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  • OpenGL ES 3.0 Will Be Here This Summer

    Phoronix: OpenGL ES 3.0 Will Be Here This Summer

    While OpenGL ES 3.0 has been speculated about for months, the specification will be formally released by the Khronos Group this summer...

    http://www.phoronix.com/vr.php?view=MTEwNzk

  • #2
    It would be interesting if you could tell us what the significant changes are.

    I'd also like to know how this type of advancement could one day affect Wayland. Will they one day bump its requirements to ES3.0 or is that forever unessential for a compositor.

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    • #3
      Based on OpenGL 3.2+ rather than 3.3, i wonder if this answers why beyond3D people are saying that DX10 style geometry shaders are not part of the spec (added to OpenGL in 3.3 i believe)?

      Why would they cut that feature out? over and above more complex shader operations, geometry shaders were one of the key functionality advancements that DX10 added over the old 9.x series......

      Does it also increase or decrease the likelyhood that PowerVR 554 series gpu's will be able to accomodate ES 3.0 (and whether PowerVR provides a driver to bring that support)?

      Finally, how long before we see mobile platforms actually embrace OpenGL ES 3.0 (such as android, QNX, IOS, etc)?

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      • #4
        complexity

        Last time I compared opengl3 with opengl4, I think I noted than opengl4 was simpler than opengl3 for the good reasons. Regarding opengl ES 2, I though about it like it was opengl as it was supposed to be (for modern hardware and simple). Now saying that opengl ES3 will feature many elements from opengl3 scares me...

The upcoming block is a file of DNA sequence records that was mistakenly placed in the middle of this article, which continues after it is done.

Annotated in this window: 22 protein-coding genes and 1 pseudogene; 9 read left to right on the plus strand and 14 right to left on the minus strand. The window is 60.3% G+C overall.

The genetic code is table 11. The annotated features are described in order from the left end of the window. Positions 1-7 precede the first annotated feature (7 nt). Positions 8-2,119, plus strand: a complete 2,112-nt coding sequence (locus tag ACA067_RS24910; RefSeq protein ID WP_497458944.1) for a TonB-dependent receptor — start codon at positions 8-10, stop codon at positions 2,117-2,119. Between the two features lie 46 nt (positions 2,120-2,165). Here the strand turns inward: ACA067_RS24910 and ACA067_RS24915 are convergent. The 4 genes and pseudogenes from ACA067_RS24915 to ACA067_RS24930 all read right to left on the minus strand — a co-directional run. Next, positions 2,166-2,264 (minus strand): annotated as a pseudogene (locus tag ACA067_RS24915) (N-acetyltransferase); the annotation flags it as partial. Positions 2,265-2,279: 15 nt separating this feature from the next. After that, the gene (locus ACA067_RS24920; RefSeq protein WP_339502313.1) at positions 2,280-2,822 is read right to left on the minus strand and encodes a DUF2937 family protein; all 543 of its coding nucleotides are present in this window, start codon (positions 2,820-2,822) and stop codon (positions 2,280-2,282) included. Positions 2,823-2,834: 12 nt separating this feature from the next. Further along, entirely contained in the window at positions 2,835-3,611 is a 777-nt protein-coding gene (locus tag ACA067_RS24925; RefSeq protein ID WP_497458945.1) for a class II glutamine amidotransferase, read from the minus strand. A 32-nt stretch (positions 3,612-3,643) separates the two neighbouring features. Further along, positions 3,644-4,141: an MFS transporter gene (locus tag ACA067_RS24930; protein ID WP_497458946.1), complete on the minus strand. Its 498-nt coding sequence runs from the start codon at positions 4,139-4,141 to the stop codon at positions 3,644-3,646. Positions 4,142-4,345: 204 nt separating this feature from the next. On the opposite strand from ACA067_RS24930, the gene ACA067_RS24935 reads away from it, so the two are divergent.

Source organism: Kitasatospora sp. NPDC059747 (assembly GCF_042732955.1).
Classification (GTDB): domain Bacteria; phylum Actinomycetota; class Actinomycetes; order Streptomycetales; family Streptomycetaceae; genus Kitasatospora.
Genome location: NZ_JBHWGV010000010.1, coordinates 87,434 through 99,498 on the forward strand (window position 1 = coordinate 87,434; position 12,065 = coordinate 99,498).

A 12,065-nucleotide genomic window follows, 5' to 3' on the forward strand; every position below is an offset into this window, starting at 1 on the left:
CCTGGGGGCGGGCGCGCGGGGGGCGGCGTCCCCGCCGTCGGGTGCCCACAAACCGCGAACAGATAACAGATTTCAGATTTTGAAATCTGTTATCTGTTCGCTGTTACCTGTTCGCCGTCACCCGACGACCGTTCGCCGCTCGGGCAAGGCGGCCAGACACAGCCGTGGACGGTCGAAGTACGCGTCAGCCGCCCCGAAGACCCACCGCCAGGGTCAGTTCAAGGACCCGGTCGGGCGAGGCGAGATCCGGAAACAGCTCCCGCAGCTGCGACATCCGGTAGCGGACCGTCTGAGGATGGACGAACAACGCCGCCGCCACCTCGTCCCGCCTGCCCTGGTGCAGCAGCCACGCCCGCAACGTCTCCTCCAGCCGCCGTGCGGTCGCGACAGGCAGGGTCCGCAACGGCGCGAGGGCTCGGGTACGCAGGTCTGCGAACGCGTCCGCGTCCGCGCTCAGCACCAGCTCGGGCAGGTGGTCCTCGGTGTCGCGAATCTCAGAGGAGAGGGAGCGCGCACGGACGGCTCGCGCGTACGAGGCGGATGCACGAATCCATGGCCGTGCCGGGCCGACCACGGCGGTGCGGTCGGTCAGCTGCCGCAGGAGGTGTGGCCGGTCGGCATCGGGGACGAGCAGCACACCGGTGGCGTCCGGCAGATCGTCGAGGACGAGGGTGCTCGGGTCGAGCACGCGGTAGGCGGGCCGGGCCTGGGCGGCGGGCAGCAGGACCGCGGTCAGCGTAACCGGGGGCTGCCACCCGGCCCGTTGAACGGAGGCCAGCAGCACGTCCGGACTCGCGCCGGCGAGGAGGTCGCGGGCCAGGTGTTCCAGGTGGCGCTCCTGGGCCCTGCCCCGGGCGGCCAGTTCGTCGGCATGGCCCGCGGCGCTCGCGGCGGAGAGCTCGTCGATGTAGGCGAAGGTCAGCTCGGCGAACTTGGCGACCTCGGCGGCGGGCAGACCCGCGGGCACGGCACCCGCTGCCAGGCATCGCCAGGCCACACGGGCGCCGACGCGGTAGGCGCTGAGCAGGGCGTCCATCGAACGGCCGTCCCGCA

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        • #5
          Originally posted by Jedibeeftrix View Post
          Based on OpenGL 3.2+ rather than 3.3, i wonder if this answers why beyond3D people are saying that DX10 style geometry shaders are not part of the spec (added to OpenGL in 3.3 i believe)?

          Why would they cut that feature out? over and above more complex shader operations, geometry shaders were one of the key functionality advancements that DX10 added over the old 9.x series......
          They were actually added as part of GL3.2. I'm guessing the reason they are being left out is they require a significant amount of hardware transistors for a feature that would rarely be used in a mobile context. With ES hardware you have to balance the cost to make the hardware and the power required to run it with any new features you add, and geometry shaders probably just didn't end up making sense.

          If they are left out, that will make ES3.0 a good target for Mesa to shoot for between GL3.1 and 3.2. They might be able to complete it for the January 2013 release and aim for more complete 3.2 support in the July 2013 release.
          Last edited by smitty3268; 05-27-2012, 06:08 AM.

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          • #6
            cheers, makes sense i guess.

            i see the logic, but i'm not sure that MESA compatibility is a serious concern for the ARB given that 99.99% of mobile devices run vendor supplied proprietary drivers.

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            • #7
              What we really need in OpenGL is standardizations of some innovations from nVidia such as bindless graphics/textures.

              Jedibeeftrix:
              The most important "feature" of SM4(Direct3D 10 and OpenGL 3.x) was the architectural redesign to better utilize modern GPU architectures. I have hardly ever seen geometry shaders in use, so I guess they just take up too much space to implement in mobile hardware.